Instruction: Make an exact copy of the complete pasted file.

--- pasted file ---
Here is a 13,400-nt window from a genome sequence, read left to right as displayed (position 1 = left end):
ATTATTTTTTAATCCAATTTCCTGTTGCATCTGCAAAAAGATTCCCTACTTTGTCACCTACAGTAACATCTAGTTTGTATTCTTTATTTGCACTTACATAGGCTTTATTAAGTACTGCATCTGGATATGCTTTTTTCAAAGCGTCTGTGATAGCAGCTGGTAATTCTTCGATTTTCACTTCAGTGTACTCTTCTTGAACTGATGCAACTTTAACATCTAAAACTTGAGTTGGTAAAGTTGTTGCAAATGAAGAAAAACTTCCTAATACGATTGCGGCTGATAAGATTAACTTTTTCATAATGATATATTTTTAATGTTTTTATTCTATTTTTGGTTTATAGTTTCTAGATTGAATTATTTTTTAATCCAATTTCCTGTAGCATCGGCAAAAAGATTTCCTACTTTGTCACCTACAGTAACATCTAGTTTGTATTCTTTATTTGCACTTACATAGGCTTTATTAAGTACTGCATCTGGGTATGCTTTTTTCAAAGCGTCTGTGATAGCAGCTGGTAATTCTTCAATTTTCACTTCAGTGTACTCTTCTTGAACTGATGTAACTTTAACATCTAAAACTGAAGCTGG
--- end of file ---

Here is a 13,400-nt window from a genome sequence, read left to right as displayed (position 1 = left end):
ATTATTTTTTAATCCAATTTCCTGTTGCATCTGCAAAAAGATTCCCTACTTTGTCACCTACAGTAACATCTAGTTTGTATTCTTTATTTGCACTTACATAGGCTTTATTAAGTACTGCATCTGGATATGCTTTTTTCAAAGCGTCTGTGATAGCAGCTGGTAATTCTTCGATTTTCACTTCAGTGTACTCTTCTTGAACTGATGCAACTTTAACATCTAAAACTTGAGTTGGTAAAGTTGTTGCAAATGAAGAAAAACTTCCTAATACGATTGCGGCTGATAAGATTAACTTTTTCATAATGATATATTTTTAATGTTTTTATTCTATTTTTGGTTTATAGTTTCTAGATTGAATTATTTTTTAATCCAATTTCCTGTAGCATCGGCAAAAAGATTTCCTACTTTGTCACCTACAGTAACATCTAGTTTGTATTCTTTATTTGCACTTACATAGGCTTTATTAAGTACTGCATCTGGGTATGCTTTTTTCAAAGCGTCTGTGATAGCAGCTGGTAATTCTTCAATTTTCACTTCAGTGTACTCTTCTTGAACTGATGTAACTTTAACATCTAAAACTGAAGCTGG